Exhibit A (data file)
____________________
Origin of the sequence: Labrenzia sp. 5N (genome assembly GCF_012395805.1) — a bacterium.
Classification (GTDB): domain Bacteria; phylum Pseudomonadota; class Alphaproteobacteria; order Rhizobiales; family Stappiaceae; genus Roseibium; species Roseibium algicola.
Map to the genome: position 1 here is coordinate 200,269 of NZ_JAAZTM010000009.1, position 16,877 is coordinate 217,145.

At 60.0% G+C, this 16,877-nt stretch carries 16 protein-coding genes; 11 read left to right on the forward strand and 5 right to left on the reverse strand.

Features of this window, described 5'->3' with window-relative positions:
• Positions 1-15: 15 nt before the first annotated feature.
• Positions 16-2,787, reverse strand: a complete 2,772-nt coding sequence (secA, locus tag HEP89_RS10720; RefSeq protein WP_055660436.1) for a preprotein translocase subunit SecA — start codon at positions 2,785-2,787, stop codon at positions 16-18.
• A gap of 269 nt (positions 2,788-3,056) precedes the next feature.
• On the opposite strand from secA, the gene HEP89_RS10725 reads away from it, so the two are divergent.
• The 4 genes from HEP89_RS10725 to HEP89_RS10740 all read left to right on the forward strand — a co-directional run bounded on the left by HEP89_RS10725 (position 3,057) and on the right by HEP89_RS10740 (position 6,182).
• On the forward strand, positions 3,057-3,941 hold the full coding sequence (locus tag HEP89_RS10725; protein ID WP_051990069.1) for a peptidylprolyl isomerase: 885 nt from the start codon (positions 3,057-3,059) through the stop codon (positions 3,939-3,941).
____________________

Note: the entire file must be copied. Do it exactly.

Origin of the sequence: Labrenzia sp. 5N (genome assembly GCF_012395805.1) — a bacterium.
Classification (GTDB): domain Bacteria; phylum Pseudomonadota; class Alphaproteobacteria; order Rhizobiales; family Stappiaceae; genus Roseibium; species Roseibium algicola.
Map to the genome: position 1 here is coordinate 200,269 of NZ_JAAZTM010000009.1, position 16,877 is coordinate 217,145.

At 60.0% G+C, this 16,877-nt stretch carries 16 protein-coding genes; 11 read left to right on the forward strand and 5 right to left on the reverse strand.

Features of this window, described 5'->3' with window-relative positions:
• Positions 1-15: 15 nt before the first annotated feature.
• Positions 16-2,787, reverse strand: a complete 2,772-nt coding sequence (secA, locus tag HEP89_RS10720; RefSeq protein WP_055660436.1) for a preprotein translocase subunit SecA — start codon at positions 2,785-2,787, stop codon at positions 16-18.
• A gap of 269 nt (positions 2,788-3,056) precedes the next feature.
• On the opposite strand from secA, the gene HEP89_RS10725 reads away from it, so the two are divergent.
• The 4 genes from HEP89_RS10725 to HEP89_RS10740 all read left to right on the forward strand — a co-directional run bounded on the left by HEP89_RS10725 (position 3,057) and on the right by HEP89_RS10740 (position 6,182).
• On the forward strand, positions 3,057-3,941 hold the full coding sequence (locus tag HEP89_RS10725; protein ID WP_051990069.1) for a peptidylprolyl isomerase: 885 nt from the start codon (positions 3,057-3,059) through the stop codon (positions 3,939-3,941).